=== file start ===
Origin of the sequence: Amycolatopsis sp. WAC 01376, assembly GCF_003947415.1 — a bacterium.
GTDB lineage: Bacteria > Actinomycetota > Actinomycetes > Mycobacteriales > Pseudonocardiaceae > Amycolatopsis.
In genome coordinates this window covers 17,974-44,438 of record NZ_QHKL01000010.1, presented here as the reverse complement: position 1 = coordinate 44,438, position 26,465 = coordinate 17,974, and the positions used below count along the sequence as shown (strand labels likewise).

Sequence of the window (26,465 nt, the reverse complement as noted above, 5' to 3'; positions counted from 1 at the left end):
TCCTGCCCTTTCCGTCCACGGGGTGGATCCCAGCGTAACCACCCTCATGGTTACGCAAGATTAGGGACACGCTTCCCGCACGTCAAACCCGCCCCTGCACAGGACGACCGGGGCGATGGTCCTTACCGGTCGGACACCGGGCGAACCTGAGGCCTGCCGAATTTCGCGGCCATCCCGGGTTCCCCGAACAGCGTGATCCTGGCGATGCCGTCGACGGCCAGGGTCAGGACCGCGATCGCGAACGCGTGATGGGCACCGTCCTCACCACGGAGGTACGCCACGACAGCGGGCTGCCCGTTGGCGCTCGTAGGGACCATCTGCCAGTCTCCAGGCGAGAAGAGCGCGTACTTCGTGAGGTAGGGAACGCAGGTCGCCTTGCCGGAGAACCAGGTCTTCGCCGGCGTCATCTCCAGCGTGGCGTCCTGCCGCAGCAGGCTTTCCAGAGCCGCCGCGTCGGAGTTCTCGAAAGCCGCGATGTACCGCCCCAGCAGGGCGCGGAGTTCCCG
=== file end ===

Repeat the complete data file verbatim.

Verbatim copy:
Origin of the sequence: Amycolatopsis sp. WAC 01376, assembly GCF_003947415.1 — a bacterium.
GTDB lineage: Bacteria > Actinomycetota > Actinomycetes > Mycobacteriales > Pseudonocardiaceae > Amycolatopsis.
In genome coordinates this window covers 17,974-44,438 of record NZ_QHKL01000010.1, presented here as the reverse complement: position 1 = coordinate 44,438, position 26,465 = coordinate 17,974, and the positions used below count along the sequence as shown (strand labels likewise).

Sequence of the window (26,465 nt, the reverse complement as noted above, 5' to 3'; positions counted from 1 at the left end):
TCCTGCCCTTTCCGTCCACGGGGTGGATCCCAGCGTAACCACCCTCATGGTTACGCAAGATTAGGGACACGCTTCCCGCACGTCAAACCCGCCCCTGCACAGGACGACCGGGGCGATGGTCCTTACCGGTCGGACACCGGGCGAACCTGAGGCCTGCCGAATTTCGCGGCCATCCCGGGTTCCCCGAACAGCGTGATCCTGGCGATGCCGTCGACGGCCAGGGTCAGGACCGCGATCGCGAACGCGTGATGGGCACCGTCCTCACCACGGAGGTACGCCACGACAGCGGGCTGCCCGTTGGCGCTCGTAGGGACCATCTGCCAGTCTCCAGGCGAGAAGAGCGCGTACTTCGTGAGGTAGGGAACGCAGGTCGCCTTGCCGGAGAACCAGGTCTTCGCCGGCGTCATCTCCAGCGTGGCGTCCTGCCGCAGCAGGCTTTCCAGAGCCGCCGCGTCGGAGTTCTCGAAAGCCGCGATGTACCGCCCCAGCAGGGCGCGGAGTTCCCG